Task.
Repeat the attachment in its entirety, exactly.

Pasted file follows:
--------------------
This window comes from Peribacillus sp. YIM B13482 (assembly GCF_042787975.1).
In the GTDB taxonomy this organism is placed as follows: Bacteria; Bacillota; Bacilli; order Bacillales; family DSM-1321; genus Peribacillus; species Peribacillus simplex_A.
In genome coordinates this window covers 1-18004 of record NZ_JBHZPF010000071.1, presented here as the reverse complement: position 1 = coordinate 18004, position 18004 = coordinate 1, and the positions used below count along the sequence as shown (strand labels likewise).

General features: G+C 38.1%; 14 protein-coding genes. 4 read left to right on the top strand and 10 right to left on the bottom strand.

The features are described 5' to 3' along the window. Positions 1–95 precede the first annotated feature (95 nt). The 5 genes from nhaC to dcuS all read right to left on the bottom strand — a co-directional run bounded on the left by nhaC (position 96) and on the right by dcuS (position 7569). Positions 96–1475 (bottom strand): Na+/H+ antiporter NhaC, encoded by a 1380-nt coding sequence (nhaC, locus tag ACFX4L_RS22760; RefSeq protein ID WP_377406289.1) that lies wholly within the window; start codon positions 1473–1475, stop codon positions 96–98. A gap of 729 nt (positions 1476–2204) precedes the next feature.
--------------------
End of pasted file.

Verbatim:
This window comes from Peribacillus sp. YIM B13482 (assembly GCF_042787975.1).
In the GTDB taxonomy this organism is placed as follows: Bacteria; Bacillota; Bacilli; order Bacillales; family DSM-1321; genus Peribacillus; species Peribacillus simplex_A.
In genome coordinates this window covers 1-18004 of record NZ_JBHZPF010000071.1, presented here as the reverse complement: position 1 = coordinate 18004, position 18004 = coordinate 1, and the positions used below count along the sequence as shown (strand labels likewise).

General features: G+C 38.1%; 14 protein-coding genes. 4 read left to right on the top strand and 10 right to left on the bottom strand.

The features are described 5' to 3' along the window. Positions 1–95 precede the first annotated feature (95 nt). The 5 genes from nhaC to dcuS all read right to left on the bottom strand — a co-directional run bounded on the left by nhaC (position 96) and on the right by dcuS (position 7569). Positions 96–1475 (bottom strand): Na+/H+ antiporter NhaC, encoded by a 1380-nt coding sequence (nhaC, locus tag ACFX4L_RS22760; RefSeq protein ID WP_377406289.1) that lies wholly within the window; start codon positions 1473–1475, stop codon positions 96–98. A gap of 729 nt (positions 1476–2204) precedes the next feature.